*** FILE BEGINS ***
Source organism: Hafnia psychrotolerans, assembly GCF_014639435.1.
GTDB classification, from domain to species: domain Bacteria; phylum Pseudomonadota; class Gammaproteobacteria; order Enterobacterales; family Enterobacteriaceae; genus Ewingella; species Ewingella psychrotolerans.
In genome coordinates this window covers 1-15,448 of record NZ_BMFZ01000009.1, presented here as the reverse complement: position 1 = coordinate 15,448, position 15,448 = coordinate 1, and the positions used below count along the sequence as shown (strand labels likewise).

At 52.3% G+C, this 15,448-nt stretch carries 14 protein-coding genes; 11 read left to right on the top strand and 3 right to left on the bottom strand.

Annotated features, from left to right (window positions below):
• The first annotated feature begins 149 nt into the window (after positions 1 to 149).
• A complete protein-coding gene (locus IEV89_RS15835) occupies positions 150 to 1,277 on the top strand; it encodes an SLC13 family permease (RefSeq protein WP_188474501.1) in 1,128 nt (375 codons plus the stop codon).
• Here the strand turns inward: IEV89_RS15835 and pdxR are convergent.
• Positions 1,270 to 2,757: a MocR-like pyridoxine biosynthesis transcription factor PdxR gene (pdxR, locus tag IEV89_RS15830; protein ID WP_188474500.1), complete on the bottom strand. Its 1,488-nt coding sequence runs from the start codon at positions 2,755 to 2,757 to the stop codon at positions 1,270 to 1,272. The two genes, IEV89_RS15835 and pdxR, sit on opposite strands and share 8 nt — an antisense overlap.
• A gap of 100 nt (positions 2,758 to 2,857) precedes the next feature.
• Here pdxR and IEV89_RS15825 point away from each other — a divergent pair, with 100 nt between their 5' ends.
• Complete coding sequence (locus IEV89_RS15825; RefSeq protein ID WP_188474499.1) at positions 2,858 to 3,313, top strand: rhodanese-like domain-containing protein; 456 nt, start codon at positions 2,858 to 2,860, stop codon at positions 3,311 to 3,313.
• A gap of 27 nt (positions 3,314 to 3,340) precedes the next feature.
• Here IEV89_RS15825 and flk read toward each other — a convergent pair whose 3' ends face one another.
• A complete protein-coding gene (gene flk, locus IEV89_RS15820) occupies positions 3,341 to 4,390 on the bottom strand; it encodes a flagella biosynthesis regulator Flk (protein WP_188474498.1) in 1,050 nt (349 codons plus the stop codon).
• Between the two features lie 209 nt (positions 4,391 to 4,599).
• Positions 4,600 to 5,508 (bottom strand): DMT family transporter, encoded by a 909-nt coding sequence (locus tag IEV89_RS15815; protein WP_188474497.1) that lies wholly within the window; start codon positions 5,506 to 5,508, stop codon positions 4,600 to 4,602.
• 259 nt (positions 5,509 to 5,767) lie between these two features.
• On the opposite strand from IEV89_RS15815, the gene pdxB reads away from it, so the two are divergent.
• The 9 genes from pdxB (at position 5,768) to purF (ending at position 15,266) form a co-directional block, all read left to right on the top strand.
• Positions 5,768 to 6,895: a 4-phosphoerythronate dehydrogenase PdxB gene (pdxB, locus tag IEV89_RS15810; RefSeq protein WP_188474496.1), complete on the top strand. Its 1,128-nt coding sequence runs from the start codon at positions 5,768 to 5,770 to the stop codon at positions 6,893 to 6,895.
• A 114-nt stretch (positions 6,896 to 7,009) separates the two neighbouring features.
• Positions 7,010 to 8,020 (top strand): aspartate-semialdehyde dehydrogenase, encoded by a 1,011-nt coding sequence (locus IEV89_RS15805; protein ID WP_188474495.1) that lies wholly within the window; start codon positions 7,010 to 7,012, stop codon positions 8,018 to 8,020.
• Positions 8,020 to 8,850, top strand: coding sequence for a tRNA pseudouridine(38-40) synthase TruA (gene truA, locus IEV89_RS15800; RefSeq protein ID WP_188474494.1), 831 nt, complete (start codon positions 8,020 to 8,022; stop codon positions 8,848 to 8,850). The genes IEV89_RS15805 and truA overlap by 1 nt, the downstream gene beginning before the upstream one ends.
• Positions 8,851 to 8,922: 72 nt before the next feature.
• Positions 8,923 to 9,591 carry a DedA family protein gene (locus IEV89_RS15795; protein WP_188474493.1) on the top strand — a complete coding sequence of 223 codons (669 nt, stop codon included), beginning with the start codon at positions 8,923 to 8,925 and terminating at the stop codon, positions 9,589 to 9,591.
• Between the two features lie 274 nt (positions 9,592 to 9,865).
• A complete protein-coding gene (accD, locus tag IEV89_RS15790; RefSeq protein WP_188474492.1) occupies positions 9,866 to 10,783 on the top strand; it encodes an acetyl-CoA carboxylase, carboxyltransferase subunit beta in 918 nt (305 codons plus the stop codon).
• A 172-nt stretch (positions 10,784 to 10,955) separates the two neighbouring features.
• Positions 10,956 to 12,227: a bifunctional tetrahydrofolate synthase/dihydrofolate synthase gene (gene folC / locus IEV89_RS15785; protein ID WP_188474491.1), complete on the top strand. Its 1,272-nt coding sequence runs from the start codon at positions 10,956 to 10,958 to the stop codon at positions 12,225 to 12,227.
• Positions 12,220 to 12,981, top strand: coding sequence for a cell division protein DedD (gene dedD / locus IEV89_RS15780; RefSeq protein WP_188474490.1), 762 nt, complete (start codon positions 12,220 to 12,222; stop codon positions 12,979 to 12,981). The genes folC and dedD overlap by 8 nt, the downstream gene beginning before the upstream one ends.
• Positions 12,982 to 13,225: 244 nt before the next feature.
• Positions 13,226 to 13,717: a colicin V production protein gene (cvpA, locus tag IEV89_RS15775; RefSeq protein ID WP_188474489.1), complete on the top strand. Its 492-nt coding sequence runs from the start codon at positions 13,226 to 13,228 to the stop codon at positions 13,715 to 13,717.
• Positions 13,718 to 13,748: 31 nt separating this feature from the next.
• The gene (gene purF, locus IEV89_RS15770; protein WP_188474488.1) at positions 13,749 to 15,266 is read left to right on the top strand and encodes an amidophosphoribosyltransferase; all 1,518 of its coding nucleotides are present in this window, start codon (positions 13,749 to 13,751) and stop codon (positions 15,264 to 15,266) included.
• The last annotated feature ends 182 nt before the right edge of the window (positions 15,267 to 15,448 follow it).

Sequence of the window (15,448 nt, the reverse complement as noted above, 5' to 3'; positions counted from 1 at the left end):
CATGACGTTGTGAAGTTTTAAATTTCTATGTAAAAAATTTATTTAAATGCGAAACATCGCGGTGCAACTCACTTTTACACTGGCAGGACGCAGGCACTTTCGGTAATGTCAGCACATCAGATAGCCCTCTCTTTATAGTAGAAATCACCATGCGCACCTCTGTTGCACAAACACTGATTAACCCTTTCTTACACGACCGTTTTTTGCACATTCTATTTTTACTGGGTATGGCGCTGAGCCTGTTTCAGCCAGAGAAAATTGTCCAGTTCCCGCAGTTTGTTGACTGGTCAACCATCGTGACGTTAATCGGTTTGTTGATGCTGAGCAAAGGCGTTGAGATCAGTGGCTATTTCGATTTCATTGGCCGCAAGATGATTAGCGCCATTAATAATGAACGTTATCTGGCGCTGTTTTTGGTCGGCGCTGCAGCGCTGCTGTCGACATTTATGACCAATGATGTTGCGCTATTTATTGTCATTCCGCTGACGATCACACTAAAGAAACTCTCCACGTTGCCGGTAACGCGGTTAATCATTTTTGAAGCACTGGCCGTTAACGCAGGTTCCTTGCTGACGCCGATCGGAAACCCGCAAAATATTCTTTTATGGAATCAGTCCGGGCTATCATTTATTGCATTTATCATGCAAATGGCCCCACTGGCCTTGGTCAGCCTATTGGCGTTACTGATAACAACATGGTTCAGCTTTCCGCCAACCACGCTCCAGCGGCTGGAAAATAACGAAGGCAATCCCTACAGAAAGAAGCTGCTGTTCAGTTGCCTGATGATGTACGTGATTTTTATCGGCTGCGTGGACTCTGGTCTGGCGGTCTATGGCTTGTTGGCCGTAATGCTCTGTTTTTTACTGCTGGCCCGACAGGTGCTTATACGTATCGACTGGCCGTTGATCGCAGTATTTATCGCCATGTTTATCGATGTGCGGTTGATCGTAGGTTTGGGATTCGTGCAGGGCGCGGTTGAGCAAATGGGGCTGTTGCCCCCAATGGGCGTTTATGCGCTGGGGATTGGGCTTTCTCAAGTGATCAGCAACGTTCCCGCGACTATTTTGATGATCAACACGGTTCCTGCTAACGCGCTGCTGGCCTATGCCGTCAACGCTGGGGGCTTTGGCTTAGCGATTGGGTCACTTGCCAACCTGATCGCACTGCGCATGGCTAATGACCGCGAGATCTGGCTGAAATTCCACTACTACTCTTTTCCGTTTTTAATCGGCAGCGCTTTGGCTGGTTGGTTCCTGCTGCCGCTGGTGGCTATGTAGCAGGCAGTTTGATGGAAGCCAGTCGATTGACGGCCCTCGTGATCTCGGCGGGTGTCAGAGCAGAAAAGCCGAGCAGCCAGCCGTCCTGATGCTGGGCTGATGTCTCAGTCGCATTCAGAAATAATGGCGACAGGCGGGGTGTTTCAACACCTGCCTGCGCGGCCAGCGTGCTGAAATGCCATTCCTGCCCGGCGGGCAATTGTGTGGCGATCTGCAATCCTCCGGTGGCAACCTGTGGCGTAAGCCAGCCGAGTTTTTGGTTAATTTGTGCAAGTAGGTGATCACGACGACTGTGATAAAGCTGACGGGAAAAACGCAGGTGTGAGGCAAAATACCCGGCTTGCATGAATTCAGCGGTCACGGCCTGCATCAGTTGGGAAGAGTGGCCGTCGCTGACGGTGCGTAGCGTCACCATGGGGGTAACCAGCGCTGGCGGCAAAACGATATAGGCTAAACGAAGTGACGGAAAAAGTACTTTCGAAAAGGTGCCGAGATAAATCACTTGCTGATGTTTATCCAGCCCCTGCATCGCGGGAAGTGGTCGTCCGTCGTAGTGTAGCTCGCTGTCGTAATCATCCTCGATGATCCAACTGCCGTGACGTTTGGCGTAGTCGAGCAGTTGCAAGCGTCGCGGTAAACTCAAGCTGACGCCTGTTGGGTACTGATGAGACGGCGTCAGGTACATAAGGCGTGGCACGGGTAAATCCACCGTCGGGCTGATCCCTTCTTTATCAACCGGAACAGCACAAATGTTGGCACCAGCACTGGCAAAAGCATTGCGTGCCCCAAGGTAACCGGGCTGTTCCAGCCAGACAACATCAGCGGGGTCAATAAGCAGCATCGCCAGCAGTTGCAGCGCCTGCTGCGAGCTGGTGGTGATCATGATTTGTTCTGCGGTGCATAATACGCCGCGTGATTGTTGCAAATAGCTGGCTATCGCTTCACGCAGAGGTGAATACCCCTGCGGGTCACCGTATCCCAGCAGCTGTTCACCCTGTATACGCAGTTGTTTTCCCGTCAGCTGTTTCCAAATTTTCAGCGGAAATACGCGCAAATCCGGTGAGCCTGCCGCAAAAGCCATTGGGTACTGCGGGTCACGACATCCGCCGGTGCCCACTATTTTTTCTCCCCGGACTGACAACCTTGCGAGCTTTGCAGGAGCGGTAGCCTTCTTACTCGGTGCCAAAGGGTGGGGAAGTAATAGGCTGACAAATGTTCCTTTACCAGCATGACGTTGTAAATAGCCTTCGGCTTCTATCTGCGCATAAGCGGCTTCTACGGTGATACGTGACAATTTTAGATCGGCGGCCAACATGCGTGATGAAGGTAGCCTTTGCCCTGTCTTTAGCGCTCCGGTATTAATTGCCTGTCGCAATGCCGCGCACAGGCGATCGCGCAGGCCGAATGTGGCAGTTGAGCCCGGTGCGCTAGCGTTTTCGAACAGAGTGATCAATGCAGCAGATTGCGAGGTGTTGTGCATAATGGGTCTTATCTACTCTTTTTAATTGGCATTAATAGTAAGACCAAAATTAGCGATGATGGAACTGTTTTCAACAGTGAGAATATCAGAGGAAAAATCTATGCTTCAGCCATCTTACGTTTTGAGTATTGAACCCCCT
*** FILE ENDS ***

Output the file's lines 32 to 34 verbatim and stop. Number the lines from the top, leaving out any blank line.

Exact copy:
• Positions 12,982 to 13,225: 244 nt before the next feature.
• Positions 13,226 to 13,717: a colicin V production protein gene (cvpA, locus tag IEV89_RS15775; RefSeq protein ID WP_188474489.1), complete on the top strand. Its 492-nt coding sequence runs from the start codon at positions 13,226 to 13,228 to the stop codon at positions 13,715 to 13,717.
• Positions 13,718 to 13,748: 31 nt separating this feature from the next.